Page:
(How to write about Lil’ Kim now that she has been deemed obsolete by the course of time, and, more importantly, now that she has radically betrayed herself by altering her appearance?
How to “visualize” this dysmorphia, this inability to see herself (which would be the dramatic parts of the biopic) without falling into psychological simplicity, without letting her pathologies overdetermine her story and without losing sight of her capacity for reinvention throughout her career. As much as I feel like I know her, that I can do her justice, there is an aspect of her that remains and will remain mysterious.
What images to retain, then? All biopics have a duty of reconstitution, of providing familiar images to the spectators. There are so many of them:
Lil’ Kim on Instagram, at Biggie Smalls’ funeral, with Diana Ross at the VMA’s, at Yeezy’s next to the Kardashians (the irony not lost on me), her mugshot, photographed by Dave LaChapelle for the magazine VIBE, in “The Rain (Supa Dupa Fly)” video her face so close I could feel her skin — here still dark. And many more, many more. To the point that I ask myself: is a biopic necessary? Isn’t the form too disciplining to tackle this subject? Isn’t a biopic being made as I write on Tumblr, YouTube, in conversations, in essays, in comments made about her?)
But I would invoke three images:
IMAGE 1. Many ways to flee
(Voice over) Before the Red, Yellow, Green, and Blues of the “Crush On You” video, there was a bedroom and a mirror.
Kim Jones runs fast in front of the mirror in her father’s bedroom. The large, ornamented object, an inheritance from her father’s father, goes from one side of the bedroom wall to the other, opposite the equally opulent bed. She has been playing this game since forever. Since she was eight, to be more exact — her age of déraison. The game is simple: running from each side of the room and catching a glimpse of her reflection right when she passes in front of the glass. She had stopped fixing herself in a mirror the way most people do. Standing right in front of it, immobile, only the head moving, examining themselves. She already knew what she looked like. She had been described by her own father,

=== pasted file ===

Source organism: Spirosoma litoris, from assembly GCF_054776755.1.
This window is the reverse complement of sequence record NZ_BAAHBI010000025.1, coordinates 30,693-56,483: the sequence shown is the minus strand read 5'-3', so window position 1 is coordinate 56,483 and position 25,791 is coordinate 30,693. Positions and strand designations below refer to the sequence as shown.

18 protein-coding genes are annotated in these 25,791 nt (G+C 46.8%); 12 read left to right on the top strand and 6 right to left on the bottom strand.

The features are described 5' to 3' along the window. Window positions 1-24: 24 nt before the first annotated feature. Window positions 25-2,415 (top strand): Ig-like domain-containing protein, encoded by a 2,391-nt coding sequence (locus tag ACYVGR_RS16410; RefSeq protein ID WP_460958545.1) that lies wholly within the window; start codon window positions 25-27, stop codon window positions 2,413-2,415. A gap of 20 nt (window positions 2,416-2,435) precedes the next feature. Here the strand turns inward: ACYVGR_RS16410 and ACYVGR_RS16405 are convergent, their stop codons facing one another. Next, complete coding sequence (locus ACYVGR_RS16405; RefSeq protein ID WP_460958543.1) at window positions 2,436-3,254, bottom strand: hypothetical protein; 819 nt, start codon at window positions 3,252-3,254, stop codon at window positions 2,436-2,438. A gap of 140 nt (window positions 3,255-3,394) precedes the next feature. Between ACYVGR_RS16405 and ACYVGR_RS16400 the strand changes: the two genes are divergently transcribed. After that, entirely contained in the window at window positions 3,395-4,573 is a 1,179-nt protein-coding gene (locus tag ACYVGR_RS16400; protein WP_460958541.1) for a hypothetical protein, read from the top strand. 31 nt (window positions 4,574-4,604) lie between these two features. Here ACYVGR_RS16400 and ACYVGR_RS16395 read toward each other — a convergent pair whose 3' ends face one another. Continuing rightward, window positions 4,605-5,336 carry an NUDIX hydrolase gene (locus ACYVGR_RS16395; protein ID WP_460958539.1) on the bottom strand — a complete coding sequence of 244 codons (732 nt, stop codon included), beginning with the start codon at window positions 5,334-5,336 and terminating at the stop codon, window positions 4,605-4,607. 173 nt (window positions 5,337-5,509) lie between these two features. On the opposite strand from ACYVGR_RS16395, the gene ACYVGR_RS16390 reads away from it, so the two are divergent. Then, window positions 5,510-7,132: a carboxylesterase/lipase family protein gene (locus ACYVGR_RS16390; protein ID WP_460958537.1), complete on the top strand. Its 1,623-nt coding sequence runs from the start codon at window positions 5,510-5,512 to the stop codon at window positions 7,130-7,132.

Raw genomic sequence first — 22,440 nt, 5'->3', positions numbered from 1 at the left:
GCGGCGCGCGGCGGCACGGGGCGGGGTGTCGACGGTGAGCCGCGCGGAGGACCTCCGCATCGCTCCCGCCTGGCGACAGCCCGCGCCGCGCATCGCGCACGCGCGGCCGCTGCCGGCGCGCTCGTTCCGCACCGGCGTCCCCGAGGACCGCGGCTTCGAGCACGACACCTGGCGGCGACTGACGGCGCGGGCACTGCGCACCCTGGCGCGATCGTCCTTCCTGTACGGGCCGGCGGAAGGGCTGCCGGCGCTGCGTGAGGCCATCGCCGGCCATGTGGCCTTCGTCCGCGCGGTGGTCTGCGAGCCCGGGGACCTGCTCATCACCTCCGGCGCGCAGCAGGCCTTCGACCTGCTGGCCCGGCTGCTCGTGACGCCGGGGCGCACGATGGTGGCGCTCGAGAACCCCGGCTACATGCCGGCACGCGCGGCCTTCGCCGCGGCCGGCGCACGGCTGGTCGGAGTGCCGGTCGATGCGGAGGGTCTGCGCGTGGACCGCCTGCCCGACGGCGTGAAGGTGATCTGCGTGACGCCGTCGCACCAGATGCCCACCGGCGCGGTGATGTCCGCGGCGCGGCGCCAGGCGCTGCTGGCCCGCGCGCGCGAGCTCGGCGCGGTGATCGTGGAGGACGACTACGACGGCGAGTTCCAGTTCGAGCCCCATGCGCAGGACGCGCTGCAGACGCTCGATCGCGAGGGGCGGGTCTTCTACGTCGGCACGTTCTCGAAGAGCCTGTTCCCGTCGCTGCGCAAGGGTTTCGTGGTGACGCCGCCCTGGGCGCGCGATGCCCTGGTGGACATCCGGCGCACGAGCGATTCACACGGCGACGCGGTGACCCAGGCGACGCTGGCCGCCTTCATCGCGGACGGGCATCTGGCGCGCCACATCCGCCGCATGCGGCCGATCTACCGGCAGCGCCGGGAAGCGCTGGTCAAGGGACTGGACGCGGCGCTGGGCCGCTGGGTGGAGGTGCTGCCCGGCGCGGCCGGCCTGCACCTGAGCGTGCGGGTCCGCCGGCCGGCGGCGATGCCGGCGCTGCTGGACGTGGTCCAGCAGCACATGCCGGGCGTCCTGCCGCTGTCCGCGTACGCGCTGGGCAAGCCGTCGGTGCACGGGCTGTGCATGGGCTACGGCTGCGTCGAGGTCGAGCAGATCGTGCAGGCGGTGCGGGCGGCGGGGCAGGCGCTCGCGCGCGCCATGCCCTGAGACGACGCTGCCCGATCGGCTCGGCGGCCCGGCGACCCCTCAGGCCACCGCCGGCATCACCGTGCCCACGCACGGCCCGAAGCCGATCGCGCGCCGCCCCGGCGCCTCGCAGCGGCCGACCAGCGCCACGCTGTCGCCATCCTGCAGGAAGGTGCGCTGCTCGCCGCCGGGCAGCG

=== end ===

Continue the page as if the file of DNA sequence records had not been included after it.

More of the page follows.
(dark short ugly)
by the men around her, and the words had shaped an image which coincided with her own perception of herself. Still, it was from a need to determine that image that she had started this game, something that was more like DIY therapy, more a coping mechanism than a form of play.
But she took pleasure in it. Each run gave new answers. The purpose was to blur, to rectify, to correct a reflection she could no longer accept. The further from the inherited body the better.
Her case is not one of typical self-loathing. Kim Jones is not trying to negate her image. By running, she’s looking for what is possible. What can exist from the source. Unlike me, she doesn’t avoid mirrors. Rather, she confronts them creatively. In fact, these images are her best friends. Perverse Black Woman Narcissus (oxymoron). Unlike me, Kim Jones is not a coward. (There is a difference between a traitor and a coward.) I have, a long time ago, buried a reality in which I could change anything about my self-perception and appearance. I inhabit my skin forcefully. Kim Jones remodels, paints, reconfigures. She’s made of lines made to be shifted and displaced. She sculpts herself so as to live in the world. I’ve given up on that too: living in the world.
IMAGE 2. Les statues vivent toujours
Pearl Bailey photographed by Carl Van Vechten. Black and white. She’s on her knees, her breasts and belly apparent under a mesh shirt, she’s holding a small statue. It’s an African statue, country of origin unknown. Why does this picture move me this much? I first saw it while scrolling my Tumblr dashboard and was stricken by the mutual recognition between the woman and the object. They belonged to the same world. They had similar profiles. They looked alike! My reaction was the amazement of the child who sees herself in the mirror for the first time and who recognizes herself not only as a person but as a person who was an integral part of the world. The reaction of the one who had lost herself, who has been so far away from herself. There had been a separation at some point. For me, it was at once imposed and the choice. In Bailey’s case, it was more tragic. The statue and her had been separated by an entire ocean, by history.
“How do I fit in?” wondered Kim Jones. She chose the easiest road but also the logical one: turning into what is most desired, most human. Blonde wigs and peroxided hair, tiny nose, bleached skin. Surgery after surgery. Relief.
IMAGE 3. Missed encounters
(Voice over) Long after seeing that picture of Pearl Bailey and the statue, I had asked myself whether looking at it for a long period of time would revise, restore what has been lost. Back to square one. Is that even possible?
In Untitled (Mirror Girl), a painting by Black American artist Kerry James Marshall, a tall, dark-skinned Black woman is staring at her own reflection, holding her breast, giving us a face. Her pose is insolent, hailing the spectator like: “Yes, right, you’re seeing it right. This is real, I am real.”
The first time I came across Kerry James Marshall’s art I was filled with anger. Anger that I had not met the many characters in his paintings, whose blackness was made intentionally abrasive, magnified, exaggerated (they all belong to the same tribe of dark-skinned Black people) before giving in to white supremacy. Underneath, there is this belief that his art could have saved me. And I asked myself many times, and I hope that no condescension or paternalism will be perceived in this question: Had Kim Jones encountered the work of Kerry James Marshall as a child… would she…? Would she be who she is…? Is that even possible?